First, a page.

To ensure credit services are easily accessible, affordable and sustainable, FUDECOSUR literally brings banks to remote villages in need. Leveraging dedicated volunteer networks, existing social infrastructure and building facilities, FUDECOSUR maintains low operational and servicing costs, and minimal environmental impact, while building community cohesion, and opportunities for community members to thrive.

How The Village Banks Operate:  Volunteer Power!

Village Bank operations in action: Santa Elena, Región Brunca, Costa Rica. Tables to the left serve clients repaying interest, while tables to the right serve clients soliciting or receiving money for new loans.

FUDECOSUR’s Village Banks (also known as Credit Committees) are run by 5-7 dedicated volunteers, who are elected every 2 years by members of their community.  Partnering with FUDECOSUR’s loan officers, Credit Committees are responsible for disbursing loans to borrowers and collecting loan payments.

As farmers with intimate knowledge of the land, and personal experience with members of their community, Credit Committees are also charged with deciding which business proposals are most apt to thrive from a micro-loan.  If an unprofitable business proposal is presented (such as planting crops in areas not conducive to successful crop production), the hands-on farming expertise of Credit Committees is leveraged, to help prospective borrowers come up with alternative proposals, which will generate positive growth, and help borrowers thrive.

Where The Village Banks Operate:  Mi Casa Es Tu Casa!

Village Bank in Cedral de Cajón, Región Brunca, Costa Rica

To ensure zero resources are spent on office construction, rent or maintenance, Village Banks operate out of existing community structures, such as a tin-roofed central market shelter, or the homes of Village Bank (Credit Committee) members.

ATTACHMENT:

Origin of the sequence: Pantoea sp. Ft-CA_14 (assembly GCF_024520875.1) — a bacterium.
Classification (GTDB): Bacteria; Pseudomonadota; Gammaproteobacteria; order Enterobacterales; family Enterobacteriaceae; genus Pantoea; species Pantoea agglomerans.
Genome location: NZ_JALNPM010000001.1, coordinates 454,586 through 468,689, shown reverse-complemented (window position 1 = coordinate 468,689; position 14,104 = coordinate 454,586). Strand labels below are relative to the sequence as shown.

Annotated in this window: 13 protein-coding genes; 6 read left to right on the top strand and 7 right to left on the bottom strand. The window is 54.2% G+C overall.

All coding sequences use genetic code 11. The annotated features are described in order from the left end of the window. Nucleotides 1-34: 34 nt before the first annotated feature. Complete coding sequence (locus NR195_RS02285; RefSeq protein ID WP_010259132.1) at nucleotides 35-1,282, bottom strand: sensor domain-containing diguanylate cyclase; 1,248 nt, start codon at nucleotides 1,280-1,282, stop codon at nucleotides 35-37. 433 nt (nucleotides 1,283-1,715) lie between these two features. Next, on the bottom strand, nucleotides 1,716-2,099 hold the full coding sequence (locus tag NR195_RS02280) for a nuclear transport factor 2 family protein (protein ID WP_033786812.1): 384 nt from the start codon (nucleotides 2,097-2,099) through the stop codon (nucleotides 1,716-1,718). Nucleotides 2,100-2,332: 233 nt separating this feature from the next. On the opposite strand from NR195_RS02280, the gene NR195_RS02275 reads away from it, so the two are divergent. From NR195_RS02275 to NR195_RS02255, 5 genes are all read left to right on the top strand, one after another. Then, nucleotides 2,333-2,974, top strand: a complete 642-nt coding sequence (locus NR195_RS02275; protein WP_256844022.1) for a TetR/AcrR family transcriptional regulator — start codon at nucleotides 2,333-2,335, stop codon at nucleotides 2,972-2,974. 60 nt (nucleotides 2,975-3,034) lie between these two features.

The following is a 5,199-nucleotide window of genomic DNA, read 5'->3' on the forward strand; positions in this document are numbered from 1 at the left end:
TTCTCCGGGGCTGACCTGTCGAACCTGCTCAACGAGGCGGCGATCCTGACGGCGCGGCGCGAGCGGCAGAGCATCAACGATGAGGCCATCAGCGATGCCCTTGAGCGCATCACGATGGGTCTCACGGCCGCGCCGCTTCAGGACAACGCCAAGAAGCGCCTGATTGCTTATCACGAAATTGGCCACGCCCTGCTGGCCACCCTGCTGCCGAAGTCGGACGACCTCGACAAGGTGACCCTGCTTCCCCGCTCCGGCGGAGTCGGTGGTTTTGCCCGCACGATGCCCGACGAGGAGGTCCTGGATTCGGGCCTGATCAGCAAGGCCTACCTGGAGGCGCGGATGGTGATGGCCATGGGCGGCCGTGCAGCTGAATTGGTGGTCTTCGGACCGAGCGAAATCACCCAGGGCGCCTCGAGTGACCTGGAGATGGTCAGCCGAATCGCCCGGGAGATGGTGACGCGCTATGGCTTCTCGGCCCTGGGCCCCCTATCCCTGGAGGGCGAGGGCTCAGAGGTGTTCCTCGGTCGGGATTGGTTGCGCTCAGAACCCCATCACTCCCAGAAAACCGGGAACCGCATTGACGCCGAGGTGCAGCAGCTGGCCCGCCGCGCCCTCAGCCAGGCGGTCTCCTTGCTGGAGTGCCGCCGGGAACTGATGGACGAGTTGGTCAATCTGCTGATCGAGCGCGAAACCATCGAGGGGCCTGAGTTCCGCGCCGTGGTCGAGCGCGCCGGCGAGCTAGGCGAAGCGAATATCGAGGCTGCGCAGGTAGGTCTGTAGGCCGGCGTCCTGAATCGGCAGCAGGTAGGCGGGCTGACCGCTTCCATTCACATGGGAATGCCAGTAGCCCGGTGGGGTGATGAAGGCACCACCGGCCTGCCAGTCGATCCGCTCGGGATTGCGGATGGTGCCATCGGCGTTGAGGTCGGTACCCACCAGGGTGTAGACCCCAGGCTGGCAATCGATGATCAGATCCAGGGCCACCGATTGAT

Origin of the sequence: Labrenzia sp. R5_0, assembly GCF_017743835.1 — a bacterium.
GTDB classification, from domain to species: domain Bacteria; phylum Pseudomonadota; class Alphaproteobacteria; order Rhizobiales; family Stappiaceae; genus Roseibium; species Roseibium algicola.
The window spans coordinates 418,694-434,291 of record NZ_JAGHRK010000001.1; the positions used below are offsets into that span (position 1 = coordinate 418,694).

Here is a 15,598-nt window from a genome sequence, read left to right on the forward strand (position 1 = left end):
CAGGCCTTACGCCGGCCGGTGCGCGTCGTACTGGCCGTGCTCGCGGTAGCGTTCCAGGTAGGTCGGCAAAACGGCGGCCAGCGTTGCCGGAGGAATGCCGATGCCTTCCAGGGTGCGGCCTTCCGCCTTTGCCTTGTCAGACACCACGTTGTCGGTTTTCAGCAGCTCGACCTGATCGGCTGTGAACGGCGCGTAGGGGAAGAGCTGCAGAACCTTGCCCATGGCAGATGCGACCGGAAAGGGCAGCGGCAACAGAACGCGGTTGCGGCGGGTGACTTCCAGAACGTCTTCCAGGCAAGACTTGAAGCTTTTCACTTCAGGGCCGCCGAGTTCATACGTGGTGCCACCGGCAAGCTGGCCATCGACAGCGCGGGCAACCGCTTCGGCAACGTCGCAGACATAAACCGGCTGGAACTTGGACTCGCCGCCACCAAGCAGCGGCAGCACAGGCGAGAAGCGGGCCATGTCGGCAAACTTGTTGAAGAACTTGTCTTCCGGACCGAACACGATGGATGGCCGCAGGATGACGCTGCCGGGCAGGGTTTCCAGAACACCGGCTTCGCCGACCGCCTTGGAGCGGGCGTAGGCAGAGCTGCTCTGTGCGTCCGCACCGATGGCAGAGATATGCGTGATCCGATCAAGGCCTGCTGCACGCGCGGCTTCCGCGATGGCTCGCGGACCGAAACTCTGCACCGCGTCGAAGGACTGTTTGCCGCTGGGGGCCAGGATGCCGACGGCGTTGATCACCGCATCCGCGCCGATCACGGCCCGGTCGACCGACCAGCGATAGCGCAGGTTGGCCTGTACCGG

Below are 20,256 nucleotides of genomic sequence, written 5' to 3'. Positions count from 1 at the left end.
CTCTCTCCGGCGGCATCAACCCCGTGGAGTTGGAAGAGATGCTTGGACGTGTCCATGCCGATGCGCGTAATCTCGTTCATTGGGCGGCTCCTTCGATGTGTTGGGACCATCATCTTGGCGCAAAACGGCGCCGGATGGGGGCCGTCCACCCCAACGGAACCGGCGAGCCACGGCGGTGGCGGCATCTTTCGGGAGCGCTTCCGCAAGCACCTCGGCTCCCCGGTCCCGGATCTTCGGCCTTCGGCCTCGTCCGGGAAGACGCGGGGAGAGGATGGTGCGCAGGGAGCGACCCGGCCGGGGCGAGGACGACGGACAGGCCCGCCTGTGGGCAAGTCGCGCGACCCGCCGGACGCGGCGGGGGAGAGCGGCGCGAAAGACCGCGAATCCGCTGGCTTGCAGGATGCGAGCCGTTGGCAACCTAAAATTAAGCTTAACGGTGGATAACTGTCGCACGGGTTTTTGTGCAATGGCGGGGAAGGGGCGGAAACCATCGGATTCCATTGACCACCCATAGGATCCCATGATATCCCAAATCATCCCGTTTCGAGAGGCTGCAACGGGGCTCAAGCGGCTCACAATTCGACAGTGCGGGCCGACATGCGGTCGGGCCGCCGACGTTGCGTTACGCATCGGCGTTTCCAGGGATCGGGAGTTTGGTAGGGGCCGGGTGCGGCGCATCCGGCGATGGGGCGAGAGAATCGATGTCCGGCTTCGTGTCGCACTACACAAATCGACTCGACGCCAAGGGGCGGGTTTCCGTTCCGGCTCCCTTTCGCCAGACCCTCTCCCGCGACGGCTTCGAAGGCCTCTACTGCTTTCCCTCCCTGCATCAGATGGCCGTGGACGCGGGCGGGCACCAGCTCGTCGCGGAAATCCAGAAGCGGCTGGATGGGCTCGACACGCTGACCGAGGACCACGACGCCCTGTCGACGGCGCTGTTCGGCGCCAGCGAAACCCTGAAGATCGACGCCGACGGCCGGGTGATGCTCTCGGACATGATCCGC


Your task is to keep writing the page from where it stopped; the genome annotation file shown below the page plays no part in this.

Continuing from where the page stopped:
And, since Village Banks operate in villages where borrowers reside, clients avoid costly money and time expenditures, required for travel to distant towns or cities (where national banks reside).  In short, the proximity of the village banks to clients ensures unprecedentedly easy and consistent access to credit services.

When The Village Banks Operate:  After The Cows Come Home!

Kiva borrower traversing the farmland he works: Administración, Región Brunca, Costa Rica

To accommodate the demanding work schedules of agricultural borrowers, Village Banks meet every 2 weeks, on recurring set dates (i.e.: every first and third Tuesday of each month). Bank meeting times start in the late afternoon (2pm, 3pm or 4pm) to allow borrowers to meet essential crop cultivation and livestock care demands. As such, borrowers are able to access credit services without sacrificing critical production tasks and wages.

At each meeting, debt principal and interest payments for existing loans are collected, while money for new loans is solicited and disbursed.

Homeward Bound:

Road to Cedral de Cajón, Región Brunca, Costa Rica

After the 3-4 hour bank meeting ends, we bid warm farewells, with new loan profiles and hopes for better futures in hand (thanks to the generosity of Kiva lenders).

By the time the loan officer and I reach home (FUDECOSUR headquarters in San Isidro), a 10-13 hour day will have passed.

Once I reach my cozy, tin-roofed apartment, echoes of “Bump-duh-duh-thump-thump WHUMP!!!” serenades will lull me to sleep, and ring out again at the start of my next adventure.

Other Blogs:

Upcoming Blogs:

  •  Jungle Journals – Adventures in the Wilds of Región Brunca
  •  More Than Microfinance – FUDECOSUR’s Free Community Development Courses

How YOU Can Help:

  • Lend to a Kiva entrepreneur today!
  • Apply for the Kiva Fellows Program!
  • Join the FUDECOSUR lending team!

Julie Kerr is Kiva Fellow serving in San Isidro, Costa Rica. She currently supports FUDECOSUR  (Foundation for the Development of Southern Communities). FUDECOSUR is a non-profit microcredit provider, dedicated to empowering Southern Costa Rica’s disenfranchised agricultural sector.


6 October 2011 at 16:45 6 comments